Tuesday, July 21, 2009

Escalation or racism?

Be prepared for more conversations about "race in America" as a result of Henry Louis Gates Jr. being arrested for disorderly conduct in Cambridge after police tried to question him for breaking into his own house: ["Harvard's Henry Louis Gates claims racism in Cambridge arrest"].
Maybe those conversations are needed because of unhealed wounds and other issues, but they are not needed because of this incident. I find it hilarious that Gates would pull a Kennedy - "Don't you know who I am?" - when asked to step out of the house to talk to the officer in this situation. A simple, "I'm Henry Louis Gates, I live here, here is my driver's license proving I live here ..." would have ended this entire situation. It is something any one of us would do in a similar situation, whether white or black, Harvard Square or Mission Hill. Instead, Gates is the one who pulled the race card by questioning the need to talk to an officer in the first place, shouting, "Why, because I'm a black man in America?" He got uppity, if you will, and escalated matters into a situation that never needed to happen.
Also, keep an eye out for a sidebar to this story - how some of the cops who showed up to the Gates home were black and also didn't know who the heck he was! I noticed this in the television reports last night. If the black cops don't know who Gates is, how are the white cops supposed to know? And congratulations to all the cops who seemed to equally enforce the disorderly conduct provision of the law. We all know how celebrities of all walks of life seem to get away with, well, murder these days. Once they found out who Gates was, they could have left him alone and let him stew. Instead, they treated him like an equal Joe and took him away in cuffs. That's equality Mr. Gates, when you are treated just as others are treated. Don't you love it?
All Americans should be outraged by this incident and not because Gates was being profiled but because Gates immediately played the race card and the part of the victim instead of resolving what otherwise should have been perceived as a serious situation. Someone as educated as he is should have known better than to behave this way. Wasn't Gates worried that his home was being broken into? Why was he being so irresponsible? Or, are cops just supposed to assume that because its been raining a lot and all the doors on homes in Harvard Square get stuck these days, a lot of folks will be pushing on them hard, and looking as if they are breaking and entering. Come on.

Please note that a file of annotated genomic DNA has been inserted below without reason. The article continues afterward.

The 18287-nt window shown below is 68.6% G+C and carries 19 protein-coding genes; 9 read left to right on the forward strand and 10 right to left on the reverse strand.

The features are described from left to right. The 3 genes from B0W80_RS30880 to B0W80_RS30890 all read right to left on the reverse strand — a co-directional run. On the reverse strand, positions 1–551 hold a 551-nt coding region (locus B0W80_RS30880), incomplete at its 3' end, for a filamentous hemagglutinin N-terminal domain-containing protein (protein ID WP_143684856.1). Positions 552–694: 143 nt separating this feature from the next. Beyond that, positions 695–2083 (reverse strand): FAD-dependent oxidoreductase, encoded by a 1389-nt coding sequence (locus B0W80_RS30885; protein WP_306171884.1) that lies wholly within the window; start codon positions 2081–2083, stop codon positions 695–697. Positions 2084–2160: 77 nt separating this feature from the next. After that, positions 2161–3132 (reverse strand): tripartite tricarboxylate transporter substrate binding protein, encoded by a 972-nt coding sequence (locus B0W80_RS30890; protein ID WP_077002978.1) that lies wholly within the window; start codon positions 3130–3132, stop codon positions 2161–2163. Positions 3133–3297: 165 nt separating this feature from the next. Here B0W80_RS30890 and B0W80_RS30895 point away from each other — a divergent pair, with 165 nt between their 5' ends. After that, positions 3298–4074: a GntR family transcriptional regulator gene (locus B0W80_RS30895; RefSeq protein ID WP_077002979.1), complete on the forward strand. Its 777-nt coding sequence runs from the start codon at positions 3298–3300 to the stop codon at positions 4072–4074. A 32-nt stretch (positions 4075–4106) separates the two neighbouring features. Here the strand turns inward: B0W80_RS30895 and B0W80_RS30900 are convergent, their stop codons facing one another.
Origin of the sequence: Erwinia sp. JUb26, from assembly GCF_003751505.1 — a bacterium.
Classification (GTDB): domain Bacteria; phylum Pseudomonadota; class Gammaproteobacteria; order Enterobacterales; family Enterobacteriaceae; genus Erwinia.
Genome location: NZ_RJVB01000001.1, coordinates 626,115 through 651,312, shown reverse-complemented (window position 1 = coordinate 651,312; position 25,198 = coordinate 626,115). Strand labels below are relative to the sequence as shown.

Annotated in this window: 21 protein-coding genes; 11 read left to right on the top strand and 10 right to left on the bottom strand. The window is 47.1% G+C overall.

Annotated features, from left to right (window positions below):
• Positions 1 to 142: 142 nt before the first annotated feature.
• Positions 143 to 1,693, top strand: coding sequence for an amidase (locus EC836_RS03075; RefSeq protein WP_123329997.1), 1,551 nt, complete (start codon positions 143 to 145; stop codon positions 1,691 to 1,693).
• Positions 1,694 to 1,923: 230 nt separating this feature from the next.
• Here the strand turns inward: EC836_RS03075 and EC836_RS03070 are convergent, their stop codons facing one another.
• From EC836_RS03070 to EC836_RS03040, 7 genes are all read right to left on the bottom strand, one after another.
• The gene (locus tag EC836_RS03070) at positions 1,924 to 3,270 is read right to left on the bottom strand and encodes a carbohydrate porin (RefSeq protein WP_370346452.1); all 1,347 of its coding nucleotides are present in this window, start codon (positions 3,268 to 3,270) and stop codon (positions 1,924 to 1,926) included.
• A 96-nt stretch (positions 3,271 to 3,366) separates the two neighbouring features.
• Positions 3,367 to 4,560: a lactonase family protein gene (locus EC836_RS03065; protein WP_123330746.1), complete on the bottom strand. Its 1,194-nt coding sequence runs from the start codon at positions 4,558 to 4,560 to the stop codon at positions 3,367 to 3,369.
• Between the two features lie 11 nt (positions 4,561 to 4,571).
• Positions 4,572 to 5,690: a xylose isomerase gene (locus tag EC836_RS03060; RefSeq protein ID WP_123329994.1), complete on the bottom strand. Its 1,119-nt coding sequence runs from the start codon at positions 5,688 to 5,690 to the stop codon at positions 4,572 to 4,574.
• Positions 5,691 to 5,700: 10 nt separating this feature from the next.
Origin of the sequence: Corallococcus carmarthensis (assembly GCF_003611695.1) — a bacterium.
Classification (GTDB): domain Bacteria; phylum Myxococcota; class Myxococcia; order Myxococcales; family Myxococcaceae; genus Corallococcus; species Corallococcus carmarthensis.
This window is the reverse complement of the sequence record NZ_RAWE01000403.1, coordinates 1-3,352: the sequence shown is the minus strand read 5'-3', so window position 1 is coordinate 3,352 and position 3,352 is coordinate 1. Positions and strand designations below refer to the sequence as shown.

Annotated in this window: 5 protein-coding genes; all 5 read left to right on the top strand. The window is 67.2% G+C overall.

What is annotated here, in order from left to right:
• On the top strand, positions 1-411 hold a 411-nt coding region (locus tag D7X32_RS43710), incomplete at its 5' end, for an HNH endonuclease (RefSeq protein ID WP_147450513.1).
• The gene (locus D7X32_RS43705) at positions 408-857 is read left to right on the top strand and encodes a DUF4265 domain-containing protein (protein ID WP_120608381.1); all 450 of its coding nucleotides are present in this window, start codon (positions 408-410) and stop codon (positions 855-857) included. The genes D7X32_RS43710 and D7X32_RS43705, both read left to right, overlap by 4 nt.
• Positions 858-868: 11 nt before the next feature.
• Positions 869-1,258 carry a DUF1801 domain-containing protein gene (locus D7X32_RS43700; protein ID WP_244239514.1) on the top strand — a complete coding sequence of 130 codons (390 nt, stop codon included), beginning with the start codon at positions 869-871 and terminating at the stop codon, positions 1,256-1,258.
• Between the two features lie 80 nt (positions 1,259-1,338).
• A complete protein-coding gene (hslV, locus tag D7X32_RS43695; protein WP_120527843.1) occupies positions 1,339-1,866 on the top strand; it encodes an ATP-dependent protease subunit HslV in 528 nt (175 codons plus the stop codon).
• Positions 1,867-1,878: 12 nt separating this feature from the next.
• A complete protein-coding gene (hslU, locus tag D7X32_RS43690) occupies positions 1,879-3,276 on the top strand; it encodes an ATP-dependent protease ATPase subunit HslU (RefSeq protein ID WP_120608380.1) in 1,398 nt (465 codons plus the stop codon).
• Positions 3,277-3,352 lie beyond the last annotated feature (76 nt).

I'm not a police officer and despite tests in high school suggesting I become one, I would never be a police officer. I was just never interested in the job and I can't imagine the stress that some officers are under these days. At the same time, there are some pretty bad cops out there and citizens need to protect themselves from them.
However, trust me when I say, no matter what race you are or what neighborhood you live in, the best way to deal with any cop is to just keep your mouth shut and do what they ask. That's what the ACLU advises and that's what I do. Give them your license and registration, don't answer questions, don't say a word. Shrug your shoulders because anything you say can be used against you. If they come to your house, don't let them in, whatever you do, because that can open yourself up to investigation ["Hey, there isn't a child proof lock on that can opener ..."]. But do open the door and speak with them politely and respectfully to resolve the matter and be done with it.
Escalating matters to make some self-righteous point - which was a wrong point in the first place - will just reserve a seat for you in the slammer. It's not worth the humiliation, as Gates is finding out now. At least he will be able to rise above it, due to his stature ... that's something a lot of folks never do rise above and never get over.

1 comment:

Anonymous said...

Only in America. This guy is a Harvard professor. Returning from a trip to China. He lives in a million dollar plus home. He's friends with Oprah, Governor Patrick and the President of the United States. A cop responds to a report of a break-in and this guy doesn't show any respect. Instead of appreciating that his neighbors are looking out for his property or that his local police are quick to arrive, he manages to throw out "Do you know who I am?" and gets pissed off. Only in America can this supremely successful man become a victim.